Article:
In some ways, the sense of growing precarity seen as a rise of contract and temporary work is an epiphenomenon of renewed attacks on workers’ rights generally. It could also be reflective of what Moody characterizes as a struggle that has not yet recognized and internalized the changing circumstances in which it is fought.
The practical and political question that emerges and that Moody highlights is how to address precarity through worker’s organizations. Take one Canadian example. Here, as in the UK, the public sector is both a last bastion of extensive trade union coverage. In Canada, while temporary employment increased from 11% in 1997 to 13% in 2014, the percentage of union members who are temporary workers increased by half: from 8% in 1997 to 12% in 2014. This most likely reflects the same process that was evident in the UK, where the unionized public sector saw a disproportionate rise in narrowly-defined precarity.
The strikes on now by TAs and other contract academic workers at York and the University of Toronto are a good example of push-back against this transformation. Universities are a prominent example of where public sector contract work has expanded rapidly, with estimates that 40-50% of undergraduate teaching is now done by temporary staff. In some sectors, the change towards full precarity has been severe, if localized. Graduate students that make up the pluarality of these two unions currently on strike are fighting for the future of more secure work in their sector.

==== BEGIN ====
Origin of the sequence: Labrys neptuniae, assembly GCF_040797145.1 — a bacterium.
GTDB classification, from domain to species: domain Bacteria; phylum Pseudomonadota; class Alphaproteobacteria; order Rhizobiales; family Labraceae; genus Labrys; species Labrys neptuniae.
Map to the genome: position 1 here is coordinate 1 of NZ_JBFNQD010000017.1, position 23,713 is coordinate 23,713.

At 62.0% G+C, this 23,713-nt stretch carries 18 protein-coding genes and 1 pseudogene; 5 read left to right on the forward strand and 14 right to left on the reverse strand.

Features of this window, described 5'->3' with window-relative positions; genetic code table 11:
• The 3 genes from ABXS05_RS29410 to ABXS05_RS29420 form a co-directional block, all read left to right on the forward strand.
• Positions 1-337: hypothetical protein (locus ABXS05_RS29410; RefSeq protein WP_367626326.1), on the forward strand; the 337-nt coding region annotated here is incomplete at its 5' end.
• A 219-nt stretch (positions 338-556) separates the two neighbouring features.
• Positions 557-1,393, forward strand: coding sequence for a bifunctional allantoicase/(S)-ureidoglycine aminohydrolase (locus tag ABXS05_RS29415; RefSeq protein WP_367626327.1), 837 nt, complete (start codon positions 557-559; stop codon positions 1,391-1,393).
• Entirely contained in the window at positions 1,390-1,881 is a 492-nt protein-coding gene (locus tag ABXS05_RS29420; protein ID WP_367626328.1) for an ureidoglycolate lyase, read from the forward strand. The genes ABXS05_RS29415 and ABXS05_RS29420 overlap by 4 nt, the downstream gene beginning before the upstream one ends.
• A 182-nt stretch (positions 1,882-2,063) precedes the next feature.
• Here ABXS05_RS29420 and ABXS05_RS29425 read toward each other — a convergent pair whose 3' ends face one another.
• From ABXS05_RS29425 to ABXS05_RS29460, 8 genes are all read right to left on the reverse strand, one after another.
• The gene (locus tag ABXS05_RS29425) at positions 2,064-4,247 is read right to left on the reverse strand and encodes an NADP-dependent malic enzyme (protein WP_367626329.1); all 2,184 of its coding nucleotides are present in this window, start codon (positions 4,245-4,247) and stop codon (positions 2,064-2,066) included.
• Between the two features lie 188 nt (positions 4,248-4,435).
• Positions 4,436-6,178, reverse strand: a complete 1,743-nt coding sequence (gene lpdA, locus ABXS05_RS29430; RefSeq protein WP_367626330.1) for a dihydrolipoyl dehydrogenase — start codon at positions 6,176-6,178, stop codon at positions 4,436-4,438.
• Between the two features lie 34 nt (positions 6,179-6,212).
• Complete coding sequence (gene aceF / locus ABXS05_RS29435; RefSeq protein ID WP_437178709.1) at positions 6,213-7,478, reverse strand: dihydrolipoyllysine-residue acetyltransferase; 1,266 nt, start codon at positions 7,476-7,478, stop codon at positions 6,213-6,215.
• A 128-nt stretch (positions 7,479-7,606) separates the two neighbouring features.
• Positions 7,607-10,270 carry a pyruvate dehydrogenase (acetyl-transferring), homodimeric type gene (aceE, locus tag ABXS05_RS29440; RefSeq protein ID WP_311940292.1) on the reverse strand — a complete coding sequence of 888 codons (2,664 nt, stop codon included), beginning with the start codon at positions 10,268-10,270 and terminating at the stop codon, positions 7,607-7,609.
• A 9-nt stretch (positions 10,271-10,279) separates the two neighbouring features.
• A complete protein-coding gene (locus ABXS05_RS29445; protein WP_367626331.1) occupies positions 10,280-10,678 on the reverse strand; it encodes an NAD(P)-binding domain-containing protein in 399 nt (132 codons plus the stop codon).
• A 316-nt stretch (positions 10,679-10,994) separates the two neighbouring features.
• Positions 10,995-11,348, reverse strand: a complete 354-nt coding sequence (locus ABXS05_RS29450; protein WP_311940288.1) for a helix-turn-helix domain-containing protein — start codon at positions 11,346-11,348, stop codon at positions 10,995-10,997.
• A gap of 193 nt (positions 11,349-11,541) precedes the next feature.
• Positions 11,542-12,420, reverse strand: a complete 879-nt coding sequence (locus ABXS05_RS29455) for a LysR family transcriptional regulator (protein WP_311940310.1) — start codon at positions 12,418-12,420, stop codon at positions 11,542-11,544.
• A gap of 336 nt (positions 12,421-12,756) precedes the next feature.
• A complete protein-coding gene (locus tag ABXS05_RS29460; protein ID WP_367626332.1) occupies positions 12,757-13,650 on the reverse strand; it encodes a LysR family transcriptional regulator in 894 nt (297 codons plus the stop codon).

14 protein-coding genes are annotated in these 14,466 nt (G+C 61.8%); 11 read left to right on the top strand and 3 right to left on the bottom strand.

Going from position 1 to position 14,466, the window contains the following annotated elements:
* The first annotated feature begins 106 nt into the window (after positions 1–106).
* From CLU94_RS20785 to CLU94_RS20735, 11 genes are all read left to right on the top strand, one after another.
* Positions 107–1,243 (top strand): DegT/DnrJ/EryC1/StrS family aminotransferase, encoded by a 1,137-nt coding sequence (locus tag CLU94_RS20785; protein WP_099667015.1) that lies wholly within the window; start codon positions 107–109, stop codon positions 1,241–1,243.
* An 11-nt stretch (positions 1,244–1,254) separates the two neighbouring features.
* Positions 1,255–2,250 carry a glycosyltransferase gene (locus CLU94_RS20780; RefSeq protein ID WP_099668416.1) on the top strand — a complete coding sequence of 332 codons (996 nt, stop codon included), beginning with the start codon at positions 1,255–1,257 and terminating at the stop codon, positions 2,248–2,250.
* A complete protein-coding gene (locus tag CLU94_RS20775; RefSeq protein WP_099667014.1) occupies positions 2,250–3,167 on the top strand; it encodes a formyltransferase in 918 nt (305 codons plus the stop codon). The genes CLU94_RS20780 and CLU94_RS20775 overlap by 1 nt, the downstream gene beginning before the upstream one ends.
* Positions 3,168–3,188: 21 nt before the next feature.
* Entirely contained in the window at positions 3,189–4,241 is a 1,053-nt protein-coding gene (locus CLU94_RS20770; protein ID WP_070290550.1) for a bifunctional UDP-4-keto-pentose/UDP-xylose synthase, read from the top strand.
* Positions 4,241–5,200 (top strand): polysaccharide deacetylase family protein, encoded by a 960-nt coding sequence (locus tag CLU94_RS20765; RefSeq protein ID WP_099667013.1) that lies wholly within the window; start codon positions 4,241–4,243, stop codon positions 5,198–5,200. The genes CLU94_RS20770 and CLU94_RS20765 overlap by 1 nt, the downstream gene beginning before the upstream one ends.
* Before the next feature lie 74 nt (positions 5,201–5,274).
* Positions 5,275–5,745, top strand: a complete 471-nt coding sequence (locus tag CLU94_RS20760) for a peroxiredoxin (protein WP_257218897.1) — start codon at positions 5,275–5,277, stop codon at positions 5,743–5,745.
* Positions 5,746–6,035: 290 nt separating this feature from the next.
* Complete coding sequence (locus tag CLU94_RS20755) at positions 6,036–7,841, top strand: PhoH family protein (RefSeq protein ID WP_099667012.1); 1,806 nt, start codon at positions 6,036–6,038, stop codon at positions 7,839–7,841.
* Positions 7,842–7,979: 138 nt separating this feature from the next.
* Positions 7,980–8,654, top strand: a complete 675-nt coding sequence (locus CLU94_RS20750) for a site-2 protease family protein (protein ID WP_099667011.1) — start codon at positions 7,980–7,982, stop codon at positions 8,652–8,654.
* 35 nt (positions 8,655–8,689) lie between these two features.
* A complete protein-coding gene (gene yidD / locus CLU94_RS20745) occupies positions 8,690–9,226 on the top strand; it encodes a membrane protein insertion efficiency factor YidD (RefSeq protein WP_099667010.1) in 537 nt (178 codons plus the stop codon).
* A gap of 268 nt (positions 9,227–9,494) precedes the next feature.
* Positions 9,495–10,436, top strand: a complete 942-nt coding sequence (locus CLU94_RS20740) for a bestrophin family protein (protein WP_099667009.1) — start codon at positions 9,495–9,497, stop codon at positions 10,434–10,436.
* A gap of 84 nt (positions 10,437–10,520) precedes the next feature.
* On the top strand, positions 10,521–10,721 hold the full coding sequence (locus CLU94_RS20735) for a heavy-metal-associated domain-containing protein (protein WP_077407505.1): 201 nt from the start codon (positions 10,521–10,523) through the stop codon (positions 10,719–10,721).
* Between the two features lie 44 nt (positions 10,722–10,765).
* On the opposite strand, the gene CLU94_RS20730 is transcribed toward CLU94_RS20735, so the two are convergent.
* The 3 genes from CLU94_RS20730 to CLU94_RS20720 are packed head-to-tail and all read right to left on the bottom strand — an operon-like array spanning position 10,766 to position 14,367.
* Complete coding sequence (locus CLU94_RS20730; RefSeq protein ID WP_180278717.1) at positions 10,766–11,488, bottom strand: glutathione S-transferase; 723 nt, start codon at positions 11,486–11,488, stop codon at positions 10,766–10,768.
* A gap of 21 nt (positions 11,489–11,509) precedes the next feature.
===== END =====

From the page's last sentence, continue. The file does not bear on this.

On the other hand, take the BC health care system where wide swathes of support services have been are subcontracted to private firms. Existing contracts were broken (with the help of trailblazing union-busting legislation) and workers rehired at lower wages and worse benefits under new employers. Despite this, support workers continue to have permanent positions and large numbers were able to re-unionize, albeit under the far worse, new conditions. Their contracts continue to be broken as contractors change and pressures for concessions are executed, but precarity here has a different, albeit just as real, meaning.
It is trite to say that there are no easy answers, but, if Moody is right, our practices are always somewhat behind the times and we are only starting to grasp at the answers. What is more certain is that precarity as rallying cry needs to be broadened – universalized to fit with the numbers and everyday experience.